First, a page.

When faced with disaster, veterinary practices need a plan - DVM
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When faced with disaster, veterinary practices need a plan
In the wake of Superstorm Sandy, all practice owners should make disaster plans a priority, expert says.


DVM360 MAGAZINE


Dr. Charlotte Lacroix
She considers herself lucky; her family only lost power in their home. "The practices in South Jersey are a mess," says Charlotte Lacroix, DVM, JD, owner of Veterinary Business Advisors located in Flemington, N.J. She worries not just for the local practices but for any practice that faces a disaster unprepared. "I suspect most practices don't have a disaster plan."

No one wants to think about the worst-case scenario, but according to Lacroix, even the landlocked, the confident and the hopeful can't simply bury their head in the sand. Every practice must have a disaster plan, Lacroix says. "It addresses all those issues that are important when Mother Nature strikes."


>>> Hurricane Sandy and its subsequent "superstorm" ravaged the Northeast after it made landfall Oct. 29. Rebuilding may cost billions.
And she makes it hard to make excuses—even for those who aren't in high-risk areas. "A disaster plan could be for fire. A fire could happen to anybody," Lacroix says.

First, don't try to reinvent the wheel. Lacroix advises that owners simply Google "disaster plans for veterinary hospitals." More than a million results will populate. "You can use them as good templates from which to start," she says.

She also encourages owners to delegate. "Empower your staff to do it," Lacroix says. "Designate a committee and give them four months to do it and debrief you on a monthly basis. They'll feel empowered and like they're making a difference."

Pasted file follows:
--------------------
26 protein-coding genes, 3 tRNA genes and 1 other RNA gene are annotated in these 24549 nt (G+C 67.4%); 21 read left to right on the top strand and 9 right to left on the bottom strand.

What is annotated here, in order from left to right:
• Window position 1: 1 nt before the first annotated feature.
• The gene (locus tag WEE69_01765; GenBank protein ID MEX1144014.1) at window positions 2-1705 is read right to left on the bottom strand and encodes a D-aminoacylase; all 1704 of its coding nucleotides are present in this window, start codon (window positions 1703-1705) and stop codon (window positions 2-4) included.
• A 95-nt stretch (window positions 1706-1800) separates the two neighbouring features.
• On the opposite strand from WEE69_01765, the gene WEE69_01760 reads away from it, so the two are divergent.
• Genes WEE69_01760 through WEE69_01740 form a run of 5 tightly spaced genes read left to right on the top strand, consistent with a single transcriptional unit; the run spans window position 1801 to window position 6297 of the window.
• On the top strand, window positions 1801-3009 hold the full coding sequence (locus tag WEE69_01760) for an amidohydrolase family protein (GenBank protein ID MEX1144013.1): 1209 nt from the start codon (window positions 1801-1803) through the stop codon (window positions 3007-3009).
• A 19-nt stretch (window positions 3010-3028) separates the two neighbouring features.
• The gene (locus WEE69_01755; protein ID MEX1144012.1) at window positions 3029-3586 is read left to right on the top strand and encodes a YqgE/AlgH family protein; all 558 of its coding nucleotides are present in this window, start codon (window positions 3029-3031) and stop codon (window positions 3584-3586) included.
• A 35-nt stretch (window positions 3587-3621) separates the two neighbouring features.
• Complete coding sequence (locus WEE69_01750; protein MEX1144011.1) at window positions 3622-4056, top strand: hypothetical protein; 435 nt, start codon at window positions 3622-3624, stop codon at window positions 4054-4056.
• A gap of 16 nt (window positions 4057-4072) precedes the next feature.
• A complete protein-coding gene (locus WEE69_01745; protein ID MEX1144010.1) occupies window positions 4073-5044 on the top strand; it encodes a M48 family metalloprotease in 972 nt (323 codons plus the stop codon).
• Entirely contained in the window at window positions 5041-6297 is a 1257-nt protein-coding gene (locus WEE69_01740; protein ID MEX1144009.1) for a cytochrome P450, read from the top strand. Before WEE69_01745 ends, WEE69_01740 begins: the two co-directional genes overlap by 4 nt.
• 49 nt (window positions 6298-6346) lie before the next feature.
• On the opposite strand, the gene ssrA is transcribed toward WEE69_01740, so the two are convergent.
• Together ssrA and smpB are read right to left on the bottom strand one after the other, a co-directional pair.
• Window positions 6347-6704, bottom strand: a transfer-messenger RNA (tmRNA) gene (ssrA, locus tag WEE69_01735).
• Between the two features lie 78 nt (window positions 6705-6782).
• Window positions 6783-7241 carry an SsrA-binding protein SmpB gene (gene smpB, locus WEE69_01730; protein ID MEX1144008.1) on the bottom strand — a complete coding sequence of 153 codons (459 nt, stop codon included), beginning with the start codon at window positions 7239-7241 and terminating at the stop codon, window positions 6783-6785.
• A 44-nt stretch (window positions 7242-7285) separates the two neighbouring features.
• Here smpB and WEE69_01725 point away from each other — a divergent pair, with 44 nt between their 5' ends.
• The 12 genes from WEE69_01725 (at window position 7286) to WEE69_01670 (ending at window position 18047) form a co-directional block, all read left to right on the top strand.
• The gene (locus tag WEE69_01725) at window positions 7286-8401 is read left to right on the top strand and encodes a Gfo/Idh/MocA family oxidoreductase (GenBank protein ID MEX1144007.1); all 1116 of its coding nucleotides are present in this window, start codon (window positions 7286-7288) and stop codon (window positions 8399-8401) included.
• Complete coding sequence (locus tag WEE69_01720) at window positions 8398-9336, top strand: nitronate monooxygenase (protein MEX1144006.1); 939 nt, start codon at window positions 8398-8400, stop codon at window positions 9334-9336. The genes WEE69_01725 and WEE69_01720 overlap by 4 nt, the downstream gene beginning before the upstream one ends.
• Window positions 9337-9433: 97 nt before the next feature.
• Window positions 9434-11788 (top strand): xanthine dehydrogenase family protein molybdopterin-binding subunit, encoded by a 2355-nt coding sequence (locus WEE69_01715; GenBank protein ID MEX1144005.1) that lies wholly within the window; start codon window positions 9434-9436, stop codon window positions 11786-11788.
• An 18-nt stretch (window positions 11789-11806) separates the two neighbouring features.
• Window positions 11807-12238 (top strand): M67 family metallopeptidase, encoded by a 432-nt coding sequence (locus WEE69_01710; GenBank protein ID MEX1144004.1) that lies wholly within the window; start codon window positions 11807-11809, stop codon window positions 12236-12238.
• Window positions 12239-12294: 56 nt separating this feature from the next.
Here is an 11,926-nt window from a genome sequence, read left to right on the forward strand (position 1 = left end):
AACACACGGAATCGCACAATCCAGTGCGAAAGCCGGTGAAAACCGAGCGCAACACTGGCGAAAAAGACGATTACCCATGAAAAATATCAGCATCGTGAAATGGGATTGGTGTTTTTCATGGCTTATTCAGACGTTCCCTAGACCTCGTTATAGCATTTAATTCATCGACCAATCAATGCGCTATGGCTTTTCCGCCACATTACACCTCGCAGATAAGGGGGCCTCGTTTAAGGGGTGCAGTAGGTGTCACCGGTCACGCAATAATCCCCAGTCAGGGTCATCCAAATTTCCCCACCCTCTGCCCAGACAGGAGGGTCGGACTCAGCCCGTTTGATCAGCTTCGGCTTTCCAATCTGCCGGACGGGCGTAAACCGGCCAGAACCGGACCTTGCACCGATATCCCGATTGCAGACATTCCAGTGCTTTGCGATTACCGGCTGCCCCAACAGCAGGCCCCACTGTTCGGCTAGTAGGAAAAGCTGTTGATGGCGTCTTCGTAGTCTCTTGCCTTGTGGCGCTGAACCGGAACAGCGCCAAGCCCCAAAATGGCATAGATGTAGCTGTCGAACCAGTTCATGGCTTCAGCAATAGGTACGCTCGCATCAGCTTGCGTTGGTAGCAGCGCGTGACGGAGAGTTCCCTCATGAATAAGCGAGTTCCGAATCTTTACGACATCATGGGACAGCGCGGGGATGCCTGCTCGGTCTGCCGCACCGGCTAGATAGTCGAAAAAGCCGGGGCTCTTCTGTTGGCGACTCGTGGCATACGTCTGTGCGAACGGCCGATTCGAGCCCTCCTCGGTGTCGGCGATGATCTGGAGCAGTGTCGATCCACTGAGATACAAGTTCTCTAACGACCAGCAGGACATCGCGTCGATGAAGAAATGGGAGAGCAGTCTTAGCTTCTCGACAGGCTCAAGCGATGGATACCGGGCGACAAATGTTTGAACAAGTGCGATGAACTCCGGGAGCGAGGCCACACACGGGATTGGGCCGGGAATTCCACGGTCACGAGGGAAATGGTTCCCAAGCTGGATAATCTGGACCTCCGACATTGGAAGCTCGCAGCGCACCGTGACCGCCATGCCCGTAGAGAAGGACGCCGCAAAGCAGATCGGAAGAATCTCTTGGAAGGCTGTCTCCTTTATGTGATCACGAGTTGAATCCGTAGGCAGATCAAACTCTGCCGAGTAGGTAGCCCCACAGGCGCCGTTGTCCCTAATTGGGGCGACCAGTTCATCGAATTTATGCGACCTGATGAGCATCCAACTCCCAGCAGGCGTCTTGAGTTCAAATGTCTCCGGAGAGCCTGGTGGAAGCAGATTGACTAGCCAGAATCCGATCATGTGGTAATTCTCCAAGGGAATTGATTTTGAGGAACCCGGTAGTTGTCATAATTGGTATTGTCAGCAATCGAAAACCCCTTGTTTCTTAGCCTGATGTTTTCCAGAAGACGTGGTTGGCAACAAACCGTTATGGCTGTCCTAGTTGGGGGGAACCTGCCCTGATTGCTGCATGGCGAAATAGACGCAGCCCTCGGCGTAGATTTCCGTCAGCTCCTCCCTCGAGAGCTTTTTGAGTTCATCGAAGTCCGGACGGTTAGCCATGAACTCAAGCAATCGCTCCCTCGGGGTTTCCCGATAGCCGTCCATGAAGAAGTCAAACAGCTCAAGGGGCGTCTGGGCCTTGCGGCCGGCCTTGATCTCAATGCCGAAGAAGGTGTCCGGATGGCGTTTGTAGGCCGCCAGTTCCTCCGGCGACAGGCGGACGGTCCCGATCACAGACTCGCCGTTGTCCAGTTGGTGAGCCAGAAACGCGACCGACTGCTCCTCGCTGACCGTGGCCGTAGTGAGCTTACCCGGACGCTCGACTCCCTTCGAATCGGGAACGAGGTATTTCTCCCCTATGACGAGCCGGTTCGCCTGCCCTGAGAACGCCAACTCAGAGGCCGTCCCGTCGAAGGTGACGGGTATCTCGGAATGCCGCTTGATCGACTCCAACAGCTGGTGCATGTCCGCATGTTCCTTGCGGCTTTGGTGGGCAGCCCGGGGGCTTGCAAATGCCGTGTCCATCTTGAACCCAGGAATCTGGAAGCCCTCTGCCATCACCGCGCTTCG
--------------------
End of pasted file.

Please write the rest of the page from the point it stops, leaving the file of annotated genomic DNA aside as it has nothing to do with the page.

Finally, Lacroix wants veterinarians to take a dose of their own medicine. "We expect our clients to come in for preventive care, but we're not very good at taking care of ourselves," she says. "Vaccinate your hospital for a disaster."

How to prepare for disaster

> Business, interrupted. "It's a good idea to look into business interruption insurance," Lacroix says. Even if your practice isn't actually forced to close because of a disaster, a trip to the veterinarian may not be a priority for pet owners during that time. The return to normalcy is often a long, drawn-out process. "Your clients may be in a disaster for months—it's delayed and delayed," she says.

> A plan that pays. Plan for employee pay in the case of a disaster—you don't want to lose employees because you can't pay them. Lacroix says many team members are willing to take paid—or even unpaid—vacation in difficult circumstances. She also recommends that employees file for unemployment. Those affected by Sandy may be eligible for disaster unemployment assistance as well.

> Risk and responsibility. "If you're in a high-risk zone, you have to acknowledge the risk that you're subject to," Lacroix says. She says practice owners in a risky area who don't have an emergency plan face the possibility of being found negligent after a disaster if animals in their care are harmed.

> Accepting assistance. "Take advantage of government benefits that are given out," Lacroix says. The Federal Emergency Management Agency is one source, but private organizations may offer assistance as well. The American Veterinary Medical Foundation provides grants to facilitate disaster preparedness and training as well as grants for restoration of veterinary infrastructure not covered by insurance. There are also grants for those who treat animal victims of disaster. Go to http://avmf.org/ for grant applications.

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Source: DVM360 MAGAZINE,
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